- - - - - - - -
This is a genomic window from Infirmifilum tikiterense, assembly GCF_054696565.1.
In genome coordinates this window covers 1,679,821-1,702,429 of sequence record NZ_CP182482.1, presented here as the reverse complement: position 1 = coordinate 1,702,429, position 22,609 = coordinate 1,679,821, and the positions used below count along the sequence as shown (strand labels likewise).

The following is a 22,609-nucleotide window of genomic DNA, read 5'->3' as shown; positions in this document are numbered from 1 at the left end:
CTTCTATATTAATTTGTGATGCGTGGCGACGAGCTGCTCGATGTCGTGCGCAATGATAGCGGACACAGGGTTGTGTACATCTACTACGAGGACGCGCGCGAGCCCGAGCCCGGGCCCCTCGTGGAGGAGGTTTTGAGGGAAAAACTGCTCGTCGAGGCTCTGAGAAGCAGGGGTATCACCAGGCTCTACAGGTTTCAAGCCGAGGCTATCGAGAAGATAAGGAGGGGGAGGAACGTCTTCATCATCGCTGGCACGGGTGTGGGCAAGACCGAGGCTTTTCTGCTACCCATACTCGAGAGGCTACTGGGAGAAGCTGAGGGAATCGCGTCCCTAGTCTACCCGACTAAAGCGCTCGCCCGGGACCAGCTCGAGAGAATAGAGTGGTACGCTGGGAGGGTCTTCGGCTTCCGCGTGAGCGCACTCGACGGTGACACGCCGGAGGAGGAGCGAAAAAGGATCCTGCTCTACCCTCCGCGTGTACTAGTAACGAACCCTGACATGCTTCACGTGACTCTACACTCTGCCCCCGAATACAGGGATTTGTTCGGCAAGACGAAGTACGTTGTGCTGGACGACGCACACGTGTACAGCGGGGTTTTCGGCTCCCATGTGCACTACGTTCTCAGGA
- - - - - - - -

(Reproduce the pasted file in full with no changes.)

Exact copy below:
This is a genomic window from Infirmifilum tikiterense, assembly GCF_054696565.1.
In genome coordinates this window covers 1,679,821-1,702,429 of sequence record NZ_CP182482.1, presented here as the reverse complement: position 1 = coordinate 1,702,429, position 22,609 = coordinate 1,679,821, and the positions used below count along the sequence as shown (strand labels likewise).

The following is a 22,609-nucleotide window of genomic DNA, read 5'->3' as shown; positions in this document are numbered from 1 at the left end:
CTTCTATATTAATTTGTGATGCGTGGCGACGAGCTGCTCGATGTCGTGCGCAATGATAGCGGACACAGGGTTGTGTACATCTACTACGAGGACGCGCGCGAGCCCGAGCCCGGGCCCCTCGTGGAGGAGGTTTTGAGGGAAAAACTGCTCGTCGAGGCTCTGAGAAGCAGGGGTATCACCAGGCTCTACAGGTTTCAAGCCGAGGCTATCGAGAAGATAAGGAGGGGGAGGAACGTCTTCATCATCGCTGGCACGGGTGTGGGCAAGACCGAGGCTTTTCTGCTACCCATACTCGAGAGGCTACTGGGAGAAGCTGAGGGAATCGCGTCCCTAGTCTACCCGACTAAAGCGCTCGCCCGGGACCAGCTCGAGAGAATAGAGTGGTACGCTGGGAGGGTCTTCGGCTTCCGCGTGAGCGCACTCGACGGTGACACGCCGGAGGAGGAGCGAAAAAGGATCCTGCTCTACCCTCCGCGTGTACTAGTAACGAACCCTGACATGCTTCACGTGACTCTACACTCTGCCCCCGAATACAGGGATTTGTTCGGCAAGACGAAGTACGTTGTGCTGGACGACGCACACGTGTACAGCGGGGTTTTCGGCTCCCATGTGCACTACGTTCTCAGGA